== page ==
Sick of a shithole president
The bitter opposition to Trump is growing--but it needs to be organized into action.
DONALD TRUMP'S racist outburst during a White House meeting on immigration policy has further disgusted many millions of people in the U.S. and billions around the world. He has shown once again that he shouldn't be in charge of a Moose lodge, much less president of the United States.
The "leader of the free world" spoke in explicitly white supremacist terms. Not only did Trump demand to know why the U.S. should accept immigrants from "shithole countries" in Africa--and heaped abuse on Haitians who have borne the brunt of U.S. imperialism's political and economic tyranny--but he wondered why the U.S. isn't encouraging immigration from Norway, which is, of course, almost all white.
As Opal Tometi, executive director of the Black Alliance for Just Immigration and one of the founders of Black Lives Matter, said in a statement to SocialistWorker.org:
This is racist. I don't want to say much more than that or risk obscuring that basic, vital point. The president's comments are racist. The president is a racist. In the coming days, there will be other controversies that will make many Americans forget what our president said today. But I cannot forget. Black immigrants--and the millions who love them--will not forget. The president is a racist. And anyone who stands with him moving forward must take responsibility for standing alongside a racist.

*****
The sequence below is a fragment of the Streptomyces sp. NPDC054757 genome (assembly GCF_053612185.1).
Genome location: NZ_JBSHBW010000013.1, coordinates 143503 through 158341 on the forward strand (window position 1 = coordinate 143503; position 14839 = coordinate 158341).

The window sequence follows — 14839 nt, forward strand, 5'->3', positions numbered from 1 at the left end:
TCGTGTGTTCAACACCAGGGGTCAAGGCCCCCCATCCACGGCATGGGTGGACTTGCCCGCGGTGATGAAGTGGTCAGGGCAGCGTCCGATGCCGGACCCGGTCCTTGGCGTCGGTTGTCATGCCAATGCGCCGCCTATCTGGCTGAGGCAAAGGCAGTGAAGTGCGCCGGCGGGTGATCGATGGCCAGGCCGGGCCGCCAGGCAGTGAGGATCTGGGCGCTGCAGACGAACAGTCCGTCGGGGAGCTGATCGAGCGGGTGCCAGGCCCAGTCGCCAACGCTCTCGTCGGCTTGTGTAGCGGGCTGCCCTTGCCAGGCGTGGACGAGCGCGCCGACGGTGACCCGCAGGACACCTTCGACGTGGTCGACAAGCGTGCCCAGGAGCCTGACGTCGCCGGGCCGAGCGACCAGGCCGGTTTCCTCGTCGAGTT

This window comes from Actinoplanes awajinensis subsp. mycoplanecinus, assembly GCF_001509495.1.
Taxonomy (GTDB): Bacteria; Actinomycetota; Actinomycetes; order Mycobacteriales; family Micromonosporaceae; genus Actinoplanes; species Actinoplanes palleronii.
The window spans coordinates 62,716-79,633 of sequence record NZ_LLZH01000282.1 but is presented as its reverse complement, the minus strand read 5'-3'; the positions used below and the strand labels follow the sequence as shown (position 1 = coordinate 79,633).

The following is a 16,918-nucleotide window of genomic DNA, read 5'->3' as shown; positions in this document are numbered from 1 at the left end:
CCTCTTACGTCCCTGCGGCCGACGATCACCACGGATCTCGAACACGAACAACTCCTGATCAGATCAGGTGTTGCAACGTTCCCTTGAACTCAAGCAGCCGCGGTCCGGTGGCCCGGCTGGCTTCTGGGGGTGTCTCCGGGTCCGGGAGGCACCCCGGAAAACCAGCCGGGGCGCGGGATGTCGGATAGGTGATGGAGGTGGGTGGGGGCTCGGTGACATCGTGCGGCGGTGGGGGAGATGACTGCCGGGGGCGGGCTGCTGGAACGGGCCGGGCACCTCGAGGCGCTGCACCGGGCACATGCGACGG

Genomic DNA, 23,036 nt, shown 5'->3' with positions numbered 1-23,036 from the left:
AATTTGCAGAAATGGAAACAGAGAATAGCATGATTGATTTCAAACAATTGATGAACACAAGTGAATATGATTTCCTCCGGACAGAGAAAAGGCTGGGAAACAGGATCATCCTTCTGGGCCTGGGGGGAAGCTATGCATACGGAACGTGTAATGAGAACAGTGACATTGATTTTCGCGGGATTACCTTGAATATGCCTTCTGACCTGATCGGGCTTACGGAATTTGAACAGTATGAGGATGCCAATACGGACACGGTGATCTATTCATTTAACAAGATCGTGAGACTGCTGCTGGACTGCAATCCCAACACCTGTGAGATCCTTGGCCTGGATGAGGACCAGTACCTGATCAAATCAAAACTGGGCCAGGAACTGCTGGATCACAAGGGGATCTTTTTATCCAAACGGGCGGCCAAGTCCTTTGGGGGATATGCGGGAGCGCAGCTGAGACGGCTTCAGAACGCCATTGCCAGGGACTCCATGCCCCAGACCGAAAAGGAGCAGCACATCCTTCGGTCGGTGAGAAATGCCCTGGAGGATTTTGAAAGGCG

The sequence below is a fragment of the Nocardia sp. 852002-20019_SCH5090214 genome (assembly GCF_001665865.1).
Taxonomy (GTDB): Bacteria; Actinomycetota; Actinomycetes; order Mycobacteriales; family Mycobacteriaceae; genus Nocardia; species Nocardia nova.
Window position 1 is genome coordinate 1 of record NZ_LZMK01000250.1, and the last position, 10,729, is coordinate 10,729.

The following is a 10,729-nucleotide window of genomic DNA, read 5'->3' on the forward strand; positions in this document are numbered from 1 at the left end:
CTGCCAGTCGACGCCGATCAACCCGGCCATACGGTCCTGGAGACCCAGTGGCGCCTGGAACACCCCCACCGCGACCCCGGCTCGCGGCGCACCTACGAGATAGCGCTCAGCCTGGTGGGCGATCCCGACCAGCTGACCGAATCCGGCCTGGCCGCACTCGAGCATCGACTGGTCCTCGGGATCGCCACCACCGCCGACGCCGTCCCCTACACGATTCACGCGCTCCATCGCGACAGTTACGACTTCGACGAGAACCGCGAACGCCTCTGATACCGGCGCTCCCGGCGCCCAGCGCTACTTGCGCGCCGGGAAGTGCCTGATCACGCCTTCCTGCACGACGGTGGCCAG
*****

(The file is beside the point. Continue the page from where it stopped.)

Trump's words were so vile that even many Republican lawmakers--recently reconciled with Trump after their tax-cut victory for Corporate America--tried to distance themselves again, while paying lip service to "America's diversity" and the "hard work of immigrants."
But for many in the political and media establishment, Trump's real blunder was to use the crude slurs of his supporters on the alt-right, rather than the acceptable, coded language that bipartisan Washington uses to justify the victimization of immigrants, especially if they are people of color.
Democratic Sen. Dick Durbin of Illinois publicly confirmed accounts of what Trump said, describing him as "hate-filled, vile and racist." But Durbin then added: "I cannot believe that in the history of the White House and of that Oval Office, any president has ever spoken the words that I personally heard our president speak yesterday."
Actually, we know this to be false from Richard Nixon's secret White House tapes that were forced into the open because of the Watergate scandal--and it's not hard to imagine equally foul statements from any number of the slaveholders, robber barons and fanatics who have occupied the Oval Office.
Trump's problem, as Juan Cole wrote for his Informed Comment blog, is that he "just can't help letting the cat out of the bag" when more practiced politicians would keep their big mouths shut.
The political elite who disapproved of Trump's crude words should be equally outraged at their racist substance, which has been common to so many actions of the Trump administration: the Muslim travel ban, Jeff Sessions' green light for police violence and the smearing of anti-racist activists, and Trump's own apologies for alt-right violence, to name a few.